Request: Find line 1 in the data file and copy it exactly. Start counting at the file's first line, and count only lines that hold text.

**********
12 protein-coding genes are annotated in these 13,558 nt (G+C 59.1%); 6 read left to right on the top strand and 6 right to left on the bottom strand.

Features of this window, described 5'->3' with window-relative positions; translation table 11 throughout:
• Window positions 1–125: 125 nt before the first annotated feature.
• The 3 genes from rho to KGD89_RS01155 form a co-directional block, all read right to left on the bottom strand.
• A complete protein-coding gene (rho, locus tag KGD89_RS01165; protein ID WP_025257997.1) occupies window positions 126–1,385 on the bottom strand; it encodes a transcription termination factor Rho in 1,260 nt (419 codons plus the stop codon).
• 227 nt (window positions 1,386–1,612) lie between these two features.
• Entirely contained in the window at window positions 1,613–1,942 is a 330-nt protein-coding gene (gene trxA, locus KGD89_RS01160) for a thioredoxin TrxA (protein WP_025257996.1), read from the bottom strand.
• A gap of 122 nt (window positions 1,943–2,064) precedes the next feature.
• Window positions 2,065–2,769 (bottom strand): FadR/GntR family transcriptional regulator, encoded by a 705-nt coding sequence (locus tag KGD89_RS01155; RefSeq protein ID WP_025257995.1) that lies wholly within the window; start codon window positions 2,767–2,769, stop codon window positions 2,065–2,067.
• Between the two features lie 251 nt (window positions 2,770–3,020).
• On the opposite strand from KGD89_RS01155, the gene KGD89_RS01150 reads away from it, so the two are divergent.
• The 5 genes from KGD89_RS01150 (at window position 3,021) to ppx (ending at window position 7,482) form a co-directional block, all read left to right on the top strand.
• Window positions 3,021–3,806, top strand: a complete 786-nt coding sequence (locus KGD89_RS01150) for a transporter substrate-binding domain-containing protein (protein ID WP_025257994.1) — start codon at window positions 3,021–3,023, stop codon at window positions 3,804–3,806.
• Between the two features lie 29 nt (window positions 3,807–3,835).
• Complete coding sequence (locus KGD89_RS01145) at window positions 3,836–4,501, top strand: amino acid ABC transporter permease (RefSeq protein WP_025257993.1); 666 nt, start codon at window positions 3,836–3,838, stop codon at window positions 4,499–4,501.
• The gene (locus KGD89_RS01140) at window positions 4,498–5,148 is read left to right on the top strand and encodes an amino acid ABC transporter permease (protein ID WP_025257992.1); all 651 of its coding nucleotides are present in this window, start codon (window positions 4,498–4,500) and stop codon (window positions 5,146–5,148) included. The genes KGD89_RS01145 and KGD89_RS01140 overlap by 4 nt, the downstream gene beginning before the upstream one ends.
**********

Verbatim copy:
12 protein-coding genes are annotated in these 13,558 nt (G+C 59.1%); 6 read left to right on the top strand and 6 right to left on the bottom strand.